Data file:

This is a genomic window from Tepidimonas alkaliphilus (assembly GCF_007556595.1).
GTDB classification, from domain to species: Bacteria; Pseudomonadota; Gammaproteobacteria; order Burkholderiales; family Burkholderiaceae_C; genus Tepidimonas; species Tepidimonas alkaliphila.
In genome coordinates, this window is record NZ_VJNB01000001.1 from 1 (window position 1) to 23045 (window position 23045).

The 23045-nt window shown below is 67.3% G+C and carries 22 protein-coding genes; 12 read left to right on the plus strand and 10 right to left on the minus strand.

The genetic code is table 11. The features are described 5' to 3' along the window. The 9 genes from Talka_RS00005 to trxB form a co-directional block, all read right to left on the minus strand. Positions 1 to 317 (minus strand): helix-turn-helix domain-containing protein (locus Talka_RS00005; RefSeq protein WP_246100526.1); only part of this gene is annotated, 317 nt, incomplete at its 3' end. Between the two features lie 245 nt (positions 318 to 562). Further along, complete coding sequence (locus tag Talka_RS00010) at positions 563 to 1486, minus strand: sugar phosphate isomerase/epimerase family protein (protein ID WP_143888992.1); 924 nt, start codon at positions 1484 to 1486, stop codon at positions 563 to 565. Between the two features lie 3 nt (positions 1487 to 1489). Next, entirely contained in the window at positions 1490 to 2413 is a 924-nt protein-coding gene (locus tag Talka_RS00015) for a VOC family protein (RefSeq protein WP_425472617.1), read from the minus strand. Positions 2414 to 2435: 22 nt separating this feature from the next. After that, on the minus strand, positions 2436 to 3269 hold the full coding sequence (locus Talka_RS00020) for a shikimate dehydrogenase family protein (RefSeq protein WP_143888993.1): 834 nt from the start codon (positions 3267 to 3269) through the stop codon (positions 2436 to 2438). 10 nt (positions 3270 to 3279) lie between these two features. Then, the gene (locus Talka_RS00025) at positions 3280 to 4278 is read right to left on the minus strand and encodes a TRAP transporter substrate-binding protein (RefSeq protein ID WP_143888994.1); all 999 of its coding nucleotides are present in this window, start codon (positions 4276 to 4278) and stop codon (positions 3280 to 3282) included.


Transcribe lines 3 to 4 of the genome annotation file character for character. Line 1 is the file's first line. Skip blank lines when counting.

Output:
In genome coordinates, this window is record NZ_VJNB01000001.1 from 1 (window position 1) to 23045 (window position 23045).

The 23045-nt window shown below is 67.3% G+C and carries 22 protein-coding genes; 12 read left to right on the plus strand and 10 right to left on the minus strand.